Is there hexavalent chromate in dichromate sealed or chromic acid anodized components?
A discussion started in 2002 & continuing through 2017(2002)
Q. A colleague of mine at a major electronics OEM has indicated that sodium dichromate sealed sulfuric acid anodized aluminum parts can, if not controlled properly, show presence of CrVI in the coating. I'd like to know if anyone else has heard of this happening and if so to what extent?
Apparently this has been a issue plaguing my colleague's chromate immersion process. I am therefore concerned that acid anodized parts that use dichromate sealant may have a similar problem.
Has anyone experienced formation of CrVI within the conversion coating as a result of improperly controlled trivalent anodize/sealant processes? If so:
1)How common is this problem?
2)Can you recommend a lab that can discern CrIII from CrVI within the conversion coating? ....What is the best analytical technique to do this?
3)Is the CrVI found under the anodized coating or sealant and if so how is it best to prep samples for analysis?
4)How much CrVI have you or others found in coatings formed by improperly controlled CrIII processing? ....Are there some literature references on this?
5)What is the process window for critical parameters, e.g., How can one specify correct process constraints to suppliers to prevent this?
Thank you in advance for your consideration.Mark Newton
- Cupertino, California, USA
A. Sodium dichromate is a hexavalent compound, I don't see why you would not have traces of hexavalent chromium in the sealed coating.
Falls Township, Pennsylvania
A. Hi Mark. I have to agree with Tom. Although there are trivalent chrome treatments for certain types of processing (the TCP process for Mil-DTL-5541 conversion coating and proprietary trivalent conversion coating for zinc plated components, for example), the traditional dichromate seal is a hexavalent process (dichromate is Cr2O7-- so the chromium ion is hexavalent).
There may be a proprietary trivalent substitute for it, although I haven't heard of it myself; if you are using a proprietary trivalent substitute though, the vendor may have some data on the issue of the trivalent ions going hexavalent in service, but quantifying the anticipate amount is a tricky issue because there are countless variables. Good luck.
Ted Mooney, P.E. RET
Pine Beach, New Jersey
Is there a Trivalent Chromic Anodize?March 19, 2015
Q. Has anyone out there ever heard of a trivalent chromic anodize? Are any research facilities even looking into this? I know there is MIL-A-8625, TYPE IIB as a non-chromic alternative but I am hoping someone is developing a trivalent that meets the requirements of Type I or AMS 2470.
aerospace metals distributor
Tamarac, Florida, USA
April 2, 2015
A. Hi Tim,
As far as I am aware research has really only gone in three directions, all are modified sulfuric acid anodizing solutions.
There is the boric-sulfuric system, which is a Boeing process (problem with introducing this solution into the EU as Boric Acid is proposed for REACH Annex XIV Authorization and may well be heavily regulated)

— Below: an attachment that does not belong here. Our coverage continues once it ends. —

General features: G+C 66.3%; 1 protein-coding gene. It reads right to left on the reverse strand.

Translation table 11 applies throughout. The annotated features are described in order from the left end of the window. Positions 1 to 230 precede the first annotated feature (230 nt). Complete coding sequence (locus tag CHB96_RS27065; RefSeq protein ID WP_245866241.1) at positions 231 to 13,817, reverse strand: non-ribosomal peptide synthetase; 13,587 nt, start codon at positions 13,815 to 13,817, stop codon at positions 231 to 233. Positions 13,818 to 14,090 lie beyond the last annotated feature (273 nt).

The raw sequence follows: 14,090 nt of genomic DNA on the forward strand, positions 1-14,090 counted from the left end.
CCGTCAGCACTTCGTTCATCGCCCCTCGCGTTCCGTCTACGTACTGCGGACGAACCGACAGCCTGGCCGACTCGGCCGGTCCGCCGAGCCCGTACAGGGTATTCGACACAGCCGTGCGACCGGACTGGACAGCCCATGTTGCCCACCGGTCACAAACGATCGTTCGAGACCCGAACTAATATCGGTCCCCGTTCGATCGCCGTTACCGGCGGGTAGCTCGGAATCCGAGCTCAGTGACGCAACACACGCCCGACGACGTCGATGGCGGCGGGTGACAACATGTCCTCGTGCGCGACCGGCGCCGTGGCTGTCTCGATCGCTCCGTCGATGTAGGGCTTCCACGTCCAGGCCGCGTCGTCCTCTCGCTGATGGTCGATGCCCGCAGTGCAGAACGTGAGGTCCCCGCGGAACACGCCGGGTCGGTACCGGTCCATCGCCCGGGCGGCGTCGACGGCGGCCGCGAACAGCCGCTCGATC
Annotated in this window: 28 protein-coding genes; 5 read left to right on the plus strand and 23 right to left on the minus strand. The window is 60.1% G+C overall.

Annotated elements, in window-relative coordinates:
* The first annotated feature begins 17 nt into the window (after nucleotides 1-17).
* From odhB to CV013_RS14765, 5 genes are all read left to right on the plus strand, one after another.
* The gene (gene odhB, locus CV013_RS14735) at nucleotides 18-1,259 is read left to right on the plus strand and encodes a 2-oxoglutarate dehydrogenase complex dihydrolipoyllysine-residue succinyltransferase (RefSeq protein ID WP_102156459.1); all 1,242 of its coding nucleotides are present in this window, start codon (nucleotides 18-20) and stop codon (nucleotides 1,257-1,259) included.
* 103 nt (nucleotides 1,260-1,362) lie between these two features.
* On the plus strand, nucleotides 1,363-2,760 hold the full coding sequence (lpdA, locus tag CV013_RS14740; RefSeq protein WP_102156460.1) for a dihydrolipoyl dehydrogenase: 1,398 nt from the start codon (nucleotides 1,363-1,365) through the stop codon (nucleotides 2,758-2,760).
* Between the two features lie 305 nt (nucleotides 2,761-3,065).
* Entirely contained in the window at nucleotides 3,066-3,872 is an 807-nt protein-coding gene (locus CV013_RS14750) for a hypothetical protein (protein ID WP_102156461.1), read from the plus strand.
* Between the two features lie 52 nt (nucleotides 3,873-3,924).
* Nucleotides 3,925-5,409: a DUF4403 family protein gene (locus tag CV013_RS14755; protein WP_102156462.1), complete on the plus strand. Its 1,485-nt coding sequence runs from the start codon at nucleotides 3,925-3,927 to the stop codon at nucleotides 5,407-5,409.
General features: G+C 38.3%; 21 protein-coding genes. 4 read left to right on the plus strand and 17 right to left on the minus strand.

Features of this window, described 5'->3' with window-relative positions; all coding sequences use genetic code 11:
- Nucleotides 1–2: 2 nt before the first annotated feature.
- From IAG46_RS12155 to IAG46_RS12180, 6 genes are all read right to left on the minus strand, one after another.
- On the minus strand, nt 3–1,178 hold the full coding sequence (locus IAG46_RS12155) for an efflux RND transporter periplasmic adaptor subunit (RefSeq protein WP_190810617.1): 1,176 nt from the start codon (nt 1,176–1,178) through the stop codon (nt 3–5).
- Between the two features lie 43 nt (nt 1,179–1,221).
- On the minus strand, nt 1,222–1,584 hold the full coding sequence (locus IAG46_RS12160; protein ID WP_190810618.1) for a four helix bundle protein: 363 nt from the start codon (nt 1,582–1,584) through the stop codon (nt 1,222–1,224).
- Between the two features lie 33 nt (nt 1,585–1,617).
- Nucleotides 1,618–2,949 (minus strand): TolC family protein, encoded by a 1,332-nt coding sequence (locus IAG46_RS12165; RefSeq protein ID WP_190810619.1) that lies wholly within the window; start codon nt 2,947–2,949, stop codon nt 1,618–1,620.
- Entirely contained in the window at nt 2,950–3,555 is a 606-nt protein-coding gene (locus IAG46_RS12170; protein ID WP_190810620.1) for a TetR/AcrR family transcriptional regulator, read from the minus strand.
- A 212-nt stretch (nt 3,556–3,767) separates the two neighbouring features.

There is the tartaric-sulfuric system, preferred by Airbus and finally there is Thin Film Sulfuric Acid Anodizing (TFSAA).
One problem with all of these solutions is that the resultant coatings need to be sealed in a dichromate solution, so negating the benefits of moving away from the Cr(VI) anodizing solution!
You could look at rather more exotic coatings such as Tagnite, Tiodize and Keronite, these all work on a very different system of anodizing, but worth a look.
Aerospace - Yeovil, Somerset, UK
Chromic Acid Anodising REACH push backFebruary 23, 2017
Q. Does anyone have any information on the proposed push back for CAA in the UK?
We are currently running some TSA trials but almost everyone I talk to in the Industry is waiting for the push back rather than looking for an alternative.
We are awaiting results from running TSA using Surtech, a trivalent chrome based additive, for sealing. Has anyone used this or any other product?
Eagerly awaiting your responses.....Julian
Treatments shop manager - Redruth, Cornwall UK
February 27, 2017
A. Hi Julian,
I think it depends which business you are talking about. Aerospace has pushed back heavily because of the cycle time of a product, often well beyond 50 years. It's not that we don't want to change, but the change is going to mean some major commitment to re-qualify products and get customer approval for the changes. 7 years is probably not going to be enough time for us to complete this task. My company has over 75,000 separate part numbers that are chromic acid anodised. The solution is not a drop-in replacement, so we will have to look at what level of re-qualification is necessary to change.
That is not to say we are not looking at replacements. My company started looking at thin film sulphuric acid anodising a while back, alongside TSA, both with a self-formulated low temperature trivalent chrome seal (can't give you any information on that as it is IP protected at the moment). The problem, as you are well aware, is the cost of the research and implementation of changes.
I'm sure that your customers will be very interested in the work you are doing and what your results are. I think your customers are struggling with finding drop-in replacements as much as you are suffering from push back on chromic acid anodising replacement technologies.
Aerospace - Yeovil, Somerset, UK
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